The second reason is that many of the early Fioneers have said not only that they think of food costs in this incremental, per meal per person cost, but also that they try to keep their food expenses to $2 per meal per person. While we’d like to follow in their footsteps, this seemed like too aggressive of a goal to be realistic for us. We wanted to make changes to our food spending, but we also wanted to set a realistic goal that we could then improve upon moving forward.
As we reduce our costs, we can find a happy balance of expenses and value.
How Did We Do?
Now that we have shared the background on how and why we set the target, I’m happy to share how we measured up against our target. Throughout the month, we tracked all of our meals in a spreadsheet so that we would be able to calculate our average. Thankfully, we also categorized our meals so that I could provide this neat summary:
|Average Cost Per Meal Per Person||$3.24|
|Without eating out||$2.40|
As you can see, we were able to spend less than our target. We averaged $3.24 per meal per person. This is a huge victory for us, almost cutting our food costs in half the first month.
Observations from our Monthly Food Challenge
I think the best part about this challenge is that we also learned a lot about minimizing our costs. Before I share some general strategies for minimizing food costs, I thought I would share some general observations.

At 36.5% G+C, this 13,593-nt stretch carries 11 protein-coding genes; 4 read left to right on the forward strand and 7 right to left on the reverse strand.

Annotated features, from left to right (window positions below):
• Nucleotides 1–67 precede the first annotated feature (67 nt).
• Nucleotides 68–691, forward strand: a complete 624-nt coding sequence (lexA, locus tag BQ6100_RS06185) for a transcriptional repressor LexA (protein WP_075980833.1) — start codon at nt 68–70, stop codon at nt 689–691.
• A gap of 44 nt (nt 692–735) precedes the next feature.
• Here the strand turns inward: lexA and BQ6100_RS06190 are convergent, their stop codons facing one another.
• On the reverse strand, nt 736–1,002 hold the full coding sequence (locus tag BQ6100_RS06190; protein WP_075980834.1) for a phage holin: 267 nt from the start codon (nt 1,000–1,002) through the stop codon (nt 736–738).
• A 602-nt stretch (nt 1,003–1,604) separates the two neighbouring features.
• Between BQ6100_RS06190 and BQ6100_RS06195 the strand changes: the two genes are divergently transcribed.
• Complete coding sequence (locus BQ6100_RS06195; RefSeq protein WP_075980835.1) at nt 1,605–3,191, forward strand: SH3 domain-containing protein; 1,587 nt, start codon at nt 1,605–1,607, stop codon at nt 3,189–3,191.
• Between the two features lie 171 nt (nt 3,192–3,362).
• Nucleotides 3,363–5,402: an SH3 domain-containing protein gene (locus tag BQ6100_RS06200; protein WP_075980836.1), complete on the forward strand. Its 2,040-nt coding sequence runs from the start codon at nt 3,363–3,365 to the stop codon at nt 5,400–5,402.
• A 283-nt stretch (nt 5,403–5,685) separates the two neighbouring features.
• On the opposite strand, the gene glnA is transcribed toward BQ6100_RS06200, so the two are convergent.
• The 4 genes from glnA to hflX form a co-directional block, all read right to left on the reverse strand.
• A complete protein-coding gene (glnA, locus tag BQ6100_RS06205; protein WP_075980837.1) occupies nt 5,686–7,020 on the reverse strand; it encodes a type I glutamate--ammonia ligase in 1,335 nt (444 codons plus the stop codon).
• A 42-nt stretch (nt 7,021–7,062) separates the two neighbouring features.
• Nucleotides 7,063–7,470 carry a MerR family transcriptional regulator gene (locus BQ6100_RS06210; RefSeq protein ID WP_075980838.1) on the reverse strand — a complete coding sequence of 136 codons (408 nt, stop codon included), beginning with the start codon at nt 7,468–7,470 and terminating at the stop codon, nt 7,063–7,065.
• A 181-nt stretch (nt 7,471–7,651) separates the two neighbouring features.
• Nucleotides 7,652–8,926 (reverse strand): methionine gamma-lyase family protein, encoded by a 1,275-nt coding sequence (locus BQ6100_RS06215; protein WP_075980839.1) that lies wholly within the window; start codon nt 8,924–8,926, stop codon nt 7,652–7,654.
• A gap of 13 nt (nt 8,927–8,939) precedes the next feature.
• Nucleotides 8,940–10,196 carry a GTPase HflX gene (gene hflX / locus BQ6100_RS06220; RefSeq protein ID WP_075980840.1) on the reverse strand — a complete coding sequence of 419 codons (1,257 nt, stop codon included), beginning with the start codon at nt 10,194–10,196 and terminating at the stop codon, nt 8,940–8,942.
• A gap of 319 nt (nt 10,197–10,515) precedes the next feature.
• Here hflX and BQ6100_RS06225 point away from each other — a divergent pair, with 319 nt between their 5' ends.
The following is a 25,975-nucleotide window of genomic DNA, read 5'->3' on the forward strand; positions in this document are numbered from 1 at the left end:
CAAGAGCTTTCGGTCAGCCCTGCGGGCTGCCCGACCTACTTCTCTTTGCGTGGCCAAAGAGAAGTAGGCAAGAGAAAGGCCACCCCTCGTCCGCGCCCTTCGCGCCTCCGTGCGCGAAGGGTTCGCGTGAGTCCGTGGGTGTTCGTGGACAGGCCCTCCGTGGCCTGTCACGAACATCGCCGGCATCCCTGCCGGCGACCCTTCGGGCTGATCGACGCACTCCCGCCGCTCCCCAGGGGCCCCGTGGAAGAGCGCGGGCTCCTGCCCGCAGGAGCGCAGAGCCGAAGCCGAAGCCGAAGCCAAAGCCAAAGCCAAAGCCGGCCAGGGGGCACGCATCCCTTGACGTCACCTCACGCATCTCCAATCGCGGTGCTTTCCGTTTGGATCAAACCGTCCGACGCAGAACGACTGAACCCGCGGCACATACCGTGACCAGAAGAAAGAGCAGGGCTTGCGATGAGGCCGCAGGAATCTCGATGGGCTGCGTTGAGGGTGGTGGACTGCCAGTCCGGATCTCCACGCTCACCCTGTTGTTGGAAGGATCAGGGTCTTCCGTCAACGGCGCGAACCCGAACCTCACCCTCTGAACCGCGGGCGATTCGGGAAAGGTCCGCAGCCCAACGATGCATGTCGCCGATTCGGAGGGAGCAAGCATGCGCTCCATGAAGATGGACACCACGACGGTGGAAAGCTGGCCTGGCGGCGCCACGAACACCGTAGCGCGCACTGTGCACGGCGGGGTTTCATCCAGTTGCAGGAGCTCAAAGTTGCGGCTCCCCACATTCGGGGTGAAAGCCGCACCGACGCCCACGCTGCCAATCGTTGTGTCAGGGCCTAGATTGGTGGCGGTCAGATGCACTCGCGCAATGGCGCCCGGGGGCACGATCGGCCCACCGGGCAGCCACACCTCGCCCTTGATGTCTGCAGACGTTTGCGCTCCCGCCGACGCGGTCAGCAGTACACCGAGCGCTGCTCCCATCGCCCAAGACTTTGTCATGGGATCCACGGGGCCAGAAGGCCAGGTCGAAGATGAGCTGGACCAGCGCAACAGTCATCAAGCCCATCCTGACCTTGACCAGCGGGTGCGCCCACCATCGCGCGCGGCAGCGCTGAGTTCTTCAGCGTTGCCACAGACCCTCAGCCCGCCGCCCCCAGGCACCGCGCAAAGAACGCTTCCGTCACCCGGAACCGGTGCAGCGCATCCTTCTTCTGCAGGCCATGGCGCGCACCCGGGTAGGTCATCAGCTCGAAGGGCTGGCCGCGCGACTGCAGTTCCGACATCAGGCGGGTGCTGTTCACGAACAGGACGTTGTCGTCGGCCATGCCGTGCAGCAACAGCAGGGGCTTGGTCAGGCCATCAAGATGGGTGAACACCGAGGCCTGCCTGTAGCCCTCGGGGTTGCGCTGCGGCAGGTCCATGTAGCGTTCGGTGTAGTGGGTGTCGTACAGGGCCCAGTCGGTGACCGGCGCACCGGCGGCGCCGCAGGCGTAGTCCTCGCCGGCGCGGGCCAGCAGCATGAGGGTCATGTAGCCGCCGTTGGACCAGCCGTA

1 – We ate out (or got takeout) 3 times during the month and it added up.
This isn’t that bad for us, especially compared to our previous spending. In the month before this challenge, we ate out over 10 times in one month. As you can see in the table above, it increased our average cost per meal per person almost a whole dollar (from $2.40 to $3.24). It doesn’t take a rocket scientist to know that eating out is expensive, but this new metric put it in a new light.
2 – It is much easier to eat less expensive food for breakfast and lunch than dinner.
This was a massive breakthrough for us. Initially, we were worried that we were going to be able to hit the $3.50 target that we set for ourselves. However, then we realized that it was an average. By reducing our costs on breakfast and lunch, we could lower our average and could afford to have almost an almost $6 average cost for each dinner per person.
I was able to engineer a majority of my lunches from $0.51 to $1.01, which is a huge reason why my monthly average is lower than Jess’. Note – it’s not a competition, but just insightful to see the difference. Jess is gluten free and cannot eat an (affordable) sandwich for lunch.
3 – Getting a Good Price for Meat Can Make a Huge Difference